The incremental cost of driving an electric car, given uncertainty about how much better it really is based on the factors above, just didn’t seem worth it right now, at least for our family. 

Update: Electric vehicle costs have continued to decline, vehicle driving ranges have increased, and charging stations are popping up everywhere. When we did the analysis this time, the math made a lot more sense. In my article about electric car reviews and what we considered when finding the best electric vehicle for our family, I dove into the cost analysis a bit more.

Difficulty With Dealer

Lastly, we had a really hard time finding electric cars in our area. There are a few available, but many dealers don’t carry them to test drive. There is not enough demand to warrant dealers having stock available on the lot. Thus, we couldn’t even see the cars before we bought them. 

We didn’t call every dealer for every brand in town, but we called a few and they all had the same story. I suspect the lack of service required on an electric car limits the dealer’s incentive to sell electric cars; it’s one less potential revenue source during the life of the car.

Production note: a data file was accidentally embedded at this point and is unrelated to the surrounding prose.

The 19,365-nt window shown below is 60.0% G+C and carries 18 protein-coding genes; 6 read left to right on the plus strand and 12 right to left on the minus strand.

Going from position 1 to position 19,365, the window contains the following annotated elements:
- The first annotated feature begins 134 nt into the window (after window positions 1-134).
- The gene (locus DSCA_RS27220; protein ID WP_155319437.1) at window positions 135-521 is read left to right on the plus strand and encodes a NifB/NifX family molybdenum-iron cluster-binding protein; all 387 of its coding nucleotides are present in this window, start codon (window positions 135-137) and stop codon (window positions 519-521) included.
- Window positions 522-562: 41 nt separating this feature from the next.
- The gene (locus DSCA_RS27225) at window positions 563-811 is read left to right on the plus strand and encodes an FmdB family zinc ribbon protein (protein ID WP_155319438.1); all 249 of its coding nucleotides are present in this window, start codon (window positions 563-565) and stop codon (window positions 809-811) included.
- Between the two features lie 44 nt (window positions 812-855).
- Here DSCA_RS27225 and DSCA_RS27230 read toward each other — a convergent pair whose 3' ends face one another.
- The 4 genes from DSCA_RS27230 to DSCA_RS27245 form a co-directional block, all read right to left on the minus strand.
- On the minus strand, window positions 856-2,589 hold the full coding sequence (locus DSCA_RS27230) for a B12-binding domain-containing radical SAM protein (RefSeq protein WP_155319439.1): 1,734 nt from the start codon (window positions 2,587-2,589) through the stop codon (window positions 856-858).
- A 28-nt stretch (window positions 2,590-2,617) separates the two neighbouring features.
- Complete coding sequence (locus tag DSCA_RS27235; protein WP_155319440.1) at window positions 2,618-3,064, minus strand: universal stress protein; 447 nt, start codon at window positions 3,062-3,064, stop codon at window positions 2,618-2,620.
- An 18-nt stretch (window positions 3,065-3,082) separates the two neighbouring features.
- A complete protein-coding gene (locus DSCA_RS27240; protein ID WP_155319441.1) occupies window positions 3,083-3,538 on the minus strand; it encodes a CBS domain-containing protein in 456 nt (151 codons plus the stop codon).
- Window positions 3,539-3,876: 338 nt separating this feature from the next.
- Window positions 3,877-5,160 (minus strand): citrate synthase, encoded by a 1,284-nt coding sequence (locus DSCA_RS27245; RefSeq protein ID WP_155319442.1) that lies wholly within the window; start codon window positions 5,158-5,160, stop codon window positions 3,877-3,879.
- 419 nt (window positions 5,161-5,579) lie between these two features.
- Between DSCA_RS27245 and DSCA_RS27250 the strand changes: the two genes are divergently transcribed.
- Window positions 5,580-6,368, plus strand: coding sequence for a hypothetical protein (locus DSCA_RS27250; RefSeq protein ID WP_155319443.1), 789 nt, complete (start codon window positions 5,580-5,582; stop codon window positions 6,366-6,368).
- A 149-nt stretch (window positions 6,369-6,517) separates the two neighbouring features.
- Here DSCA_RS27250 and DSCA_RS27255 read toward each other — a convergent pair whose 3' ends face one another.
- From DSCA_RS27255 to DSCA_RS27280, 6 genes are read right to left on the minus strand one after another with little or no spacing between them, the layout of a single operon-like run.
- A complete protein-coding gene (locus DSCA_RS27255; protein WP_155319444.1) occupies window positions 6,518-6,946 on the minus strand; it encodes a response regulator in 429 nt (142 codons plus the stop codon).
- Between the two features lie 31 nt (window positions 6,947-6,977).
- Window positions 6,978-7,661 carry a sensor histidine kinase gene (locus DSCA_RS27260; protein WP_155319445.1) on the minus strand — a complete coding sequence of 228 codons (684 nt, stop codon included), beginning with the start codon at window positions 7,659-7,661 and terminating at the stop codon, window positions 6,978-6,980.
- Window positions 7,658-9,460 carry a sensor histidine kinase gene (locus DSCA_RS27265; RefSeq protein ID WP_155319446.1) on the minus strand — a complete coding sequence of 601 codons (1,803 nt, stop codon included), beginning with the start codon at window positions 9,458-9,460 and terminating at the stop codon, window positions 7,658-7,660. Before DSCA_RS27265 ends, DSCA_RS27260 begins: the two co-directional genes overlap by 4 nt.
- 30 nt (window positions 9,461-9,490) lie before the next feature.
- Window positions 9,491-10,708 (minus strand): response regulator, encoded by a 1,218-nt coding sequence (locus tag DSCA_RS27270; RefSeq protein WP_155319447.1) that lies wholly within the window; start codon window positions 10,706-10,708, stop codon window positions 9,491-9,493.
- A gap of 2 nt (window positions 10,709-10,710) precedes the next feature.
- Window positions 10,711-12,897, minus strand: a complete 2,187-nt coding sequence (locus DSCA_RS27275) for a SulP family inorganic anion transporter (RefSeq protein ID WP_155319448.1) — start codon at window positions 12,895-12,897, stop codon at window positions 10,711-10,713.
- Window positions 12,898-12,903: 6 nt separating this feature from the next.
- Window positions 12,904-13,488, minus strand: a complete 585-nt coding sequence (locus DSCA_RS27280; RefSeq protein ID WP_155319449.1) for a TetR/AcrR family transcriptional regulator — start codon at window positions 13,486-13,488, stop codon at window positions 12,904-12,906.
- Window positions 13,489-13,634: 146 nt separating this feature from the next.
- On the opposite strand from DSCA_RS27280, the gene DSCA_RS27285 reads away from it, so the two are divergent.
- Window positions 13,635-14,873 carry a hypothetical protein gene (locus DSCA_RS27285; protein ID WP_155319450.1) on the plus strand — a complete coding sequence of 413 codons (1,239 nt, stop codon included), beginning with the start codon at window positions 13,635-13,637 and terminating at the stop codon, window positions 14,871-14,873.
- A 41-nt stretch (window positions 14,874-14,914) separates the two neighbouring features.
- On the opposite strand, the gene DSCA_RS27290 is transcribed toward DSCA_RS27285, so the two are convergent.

But even when compared to leases, where all service was included on the car during the life of the lease, the price of the electric car was much higher and dealers weren’t interested in helping us through the process. 

Had the issue with dealerships been the only impediment, we probably would have pushed forward and gotten an electric car anyway. I have driven a couple of electric cars, including the particular model we planned to lease.

When combined with all the other factors, however, it just didn’t make sense. We weren’t confident enough that the choice was incrementally beneficial enough to the environment that it was worth the hassle and increased costs. 

Update: Just about every car company has at least one electric vehicle in their lineup. And I think they’ve all embraced that they will be left behind if they don’t get on the electric car bandwagon. We had tons of electric cars from which to choose (maybe too many after my test drive fatigue).

Furthermore, purchasing the car was so easy my nine-year-old son actually did it. The whole purchase is configured online through the car company’s website and ordered like any other purchase online. It’s pretty amazing and incredibly simple.

Why We Didn’t Lease An Electric Car (and Later Changed Our Minds)

In the end, we weren’t certain which alternative really has the best environmental and health “scoresheet”. We can only make the best decision with the facts available to us and within the circumstances of our lives.

Unclear on the environmental and health consequences, we chose the most affordable option. At the very least, we can invest the savings into other “green” lifestyle choices for the duration of the lease.

Update: We are getting an electric car. Check out more about how we decided which electric car to buy and which one we’re getting in a few months!

What kind of car do you drive? What factors did you consider when choosing which type of car worked best for your family?